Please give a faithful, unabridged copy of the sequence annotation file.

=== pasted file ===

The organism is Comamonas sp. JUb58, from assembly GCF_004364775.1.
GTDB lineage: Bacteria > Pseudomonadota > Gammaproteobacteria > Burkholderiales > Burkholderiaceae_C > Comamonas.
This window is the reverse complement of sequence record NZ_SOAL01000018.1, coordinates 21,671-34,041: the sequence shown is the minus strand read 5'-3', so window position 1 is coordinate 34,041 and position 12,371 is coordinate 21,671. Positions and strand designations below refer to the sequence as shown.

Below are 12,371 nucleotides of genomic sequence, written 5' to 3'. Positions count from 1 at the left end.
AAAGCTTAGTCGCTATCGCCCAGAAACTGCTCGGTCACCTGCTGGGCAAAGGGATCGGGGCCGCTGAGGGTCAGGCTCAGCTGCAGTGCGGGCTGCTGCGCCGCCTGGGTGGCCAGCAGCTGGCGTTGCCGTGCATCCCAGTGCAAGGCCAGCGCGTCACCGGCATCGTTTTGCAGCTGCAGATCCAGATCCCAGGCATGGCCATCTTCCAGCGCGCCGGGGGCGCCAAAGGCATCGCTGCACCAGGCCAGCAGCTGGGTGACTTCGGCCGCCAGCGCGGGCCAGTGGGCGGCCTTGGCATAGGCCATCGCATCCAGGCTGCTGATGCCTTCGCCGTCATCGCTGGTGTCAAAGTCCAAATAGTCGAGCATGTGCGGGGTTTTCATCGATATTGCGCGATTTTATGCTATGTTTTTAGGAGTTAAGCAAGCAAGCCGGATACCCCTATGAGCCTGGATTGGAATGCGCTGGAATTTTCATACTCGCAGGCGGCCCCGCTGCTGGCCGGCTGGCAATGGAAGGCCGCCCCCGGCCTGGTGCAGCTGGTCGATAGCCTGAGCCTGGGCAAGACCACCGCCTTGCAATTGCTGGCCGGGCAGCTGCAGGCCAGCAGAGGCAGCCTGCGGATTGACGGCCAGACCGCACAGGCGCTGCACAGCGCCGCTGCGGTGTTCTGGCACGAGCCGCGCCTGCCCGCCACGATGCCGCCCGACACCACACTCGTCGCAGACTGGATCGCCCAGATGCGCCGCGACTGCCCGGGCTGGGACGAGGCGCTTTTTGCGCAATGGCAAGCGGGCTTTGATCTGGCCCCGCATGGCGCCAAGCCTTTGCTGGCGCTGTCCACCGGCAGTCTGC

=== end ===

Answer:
The organism is Comamonas sp. JUb58, from assembly GCF_004364775.1.
GTDB lineage: Bacteria > Pseudomonadota > Gammaproteobacteria > Burkholderiales > Burkholderiaceae_C > Comamonas.
This window is the reverse complement of sequence record NZ_SOAL01000018.1, coordinates 21,671-34,041: the sequence shown is the minus strand read 5'-3', so window position 1 is coordinate 34,041 and position 12,371 is coordinate 21,671. Positions and strand designations below refer to the sequence as shown.

Below are 12,371 nucleotides of genomic sequence, written 5' to 3'. Positions count from 1 at the left end.
AAAGCTTAGTCGCTATCGCCCAGAAACTGCTCGGTCACCTGCTGGGCAAAGGGATCGGGGCCGCTGAGGGTCAGGCTCAGCTGCAGTGCGGGCTGCTGCGCCGCCTGGGTGGCCAGCAGCTGGCGTTGCCGTGCATCCCAGTGCAAGGCCAGCGCGTCACCGGCATCGTTTTGCAGCTGCAGATCCAGATCCCAGGCATGGCCATCTTCCAGCGCGCCGGGGGCGCCAAAGGCATCGCTGCACCAGGCCAGCAGCTGGGTGACTTCGGCCGCCAGCGCGGGCCAGTGGGCGGCCTTGGCATAGGCCATCGCATCCAGGCTGCTGATGCCTTCGCCGTCATCGCTGGTGTCAAAGTCCAAATAGTCGAGCATGTGCGGGGTTTTCATCGATATTGCGCGATTTTATGCTATGTTTTTAGGAGTTAAGCAAGCAAGCCGGATACCCCTATGAGCCTGGATTGGAATGCGCTGGAATTTTCATACTCGCAGGCGGCCCCGCTGCTGGCCGGCTGGCAATGGAAGGCCGCCCCCGGCCTGGTGCAGCTGGTCGATAGCCTGAGCCTGGGCAAGACCACCGCCTTGCAATTGCTGGCCGGGCAGCTGCAGGCCAGCAGAGGCAGCCTGCGGATTGACGGCCAGACCGCACAGGCGCTGCACAGCGCCGCTGCGGTGTTCTGGCACGAGCCGCGCCTGCCCGCCACGATGCCGCCCGACACCACACTCGTCGCAGACTGGATCGCCCAGATGCGCCGCGACTGCCCGGGCTGGGACGAGGCGCTTTTTGCGCAATGGCAAGCGGGCTTTGATCTGGCCCCGCATGGCGCCAAGCCTTTGCTGGCGCTGTCCACCGGCAGTCTGC